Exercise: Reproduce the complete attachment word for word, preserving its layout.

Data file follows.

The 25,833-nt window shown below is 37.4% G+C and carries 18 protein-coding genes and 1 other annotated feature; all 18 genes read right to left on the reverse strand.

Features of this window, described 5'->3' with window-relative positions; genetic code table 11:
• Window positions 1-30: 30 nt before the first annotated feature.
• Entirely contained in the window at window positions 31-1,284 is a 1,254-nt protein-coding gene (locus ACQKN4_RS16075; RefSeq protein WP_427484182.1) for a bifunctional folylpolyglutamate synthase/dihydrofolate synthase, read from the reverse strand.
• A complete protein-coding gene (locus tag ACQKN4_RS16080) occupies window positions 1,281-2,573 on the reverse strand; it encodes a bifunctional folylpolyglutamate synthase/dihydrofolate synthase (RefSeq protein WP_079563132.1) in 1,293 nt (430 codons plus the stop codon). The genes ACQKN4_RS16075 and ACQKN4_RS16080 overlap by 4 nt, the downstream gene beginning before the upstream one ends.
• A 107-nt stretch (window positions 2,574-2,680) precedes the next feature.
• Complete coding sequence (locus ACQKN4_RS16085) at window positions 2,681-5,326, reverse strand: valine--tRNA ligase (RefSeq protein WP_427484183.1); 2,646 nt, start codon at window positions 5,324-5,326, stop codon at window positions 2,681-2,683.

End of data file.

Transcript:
The 25,833-nt window shown below is 37.4% G+C and carries 18 protein-coding genes and 1 other annotated feature; all 18 genes read right to left on the reverse strand.

Features of this window, described 5'->3' with window-relative positions; genetic code table 11:
• Window positions 1-30: 30 nt before the first annotated feature.
• Entirely contained in the window at window positions 31-1,284 is a 1,254-nt protein-coding gene (locus ACQKN4_RS16075; RefSeq protein WP_427484182.1) for a bifunctional folylpolyglutamate synthase/dihydrofolate synthase, read from the reverse strand.
• A complete protein-coding gene (locus tag ACQKN4_RS16080) occupies window positions 1,281-2,573 on the reverse strand; it encodes a bifunctional folylpolyglutamate synthase/dihydrofolate synthase (RefSeq protein WP_079563132.1) in 1,293 nt (430 codons plus the stop codon). The genes ACQKN4_RS16075 and ACQKN4_RS16080 overlap by 4 nt, the downstream gene beginning before the upstream one ends.
• A 107-nt stretch (window positions 2,574-2,680) precedes the next feature.
• Complete coding sequence (locus ACQKN4_RS16085) at window positions 2,681-5,326, reverse strand: valine--tRNA ligase (RefSeq protein WP_427484183.1); 2,646 nt, start codon at window positions 5,324-5,326, stop codon at window positions 2,681-2,683.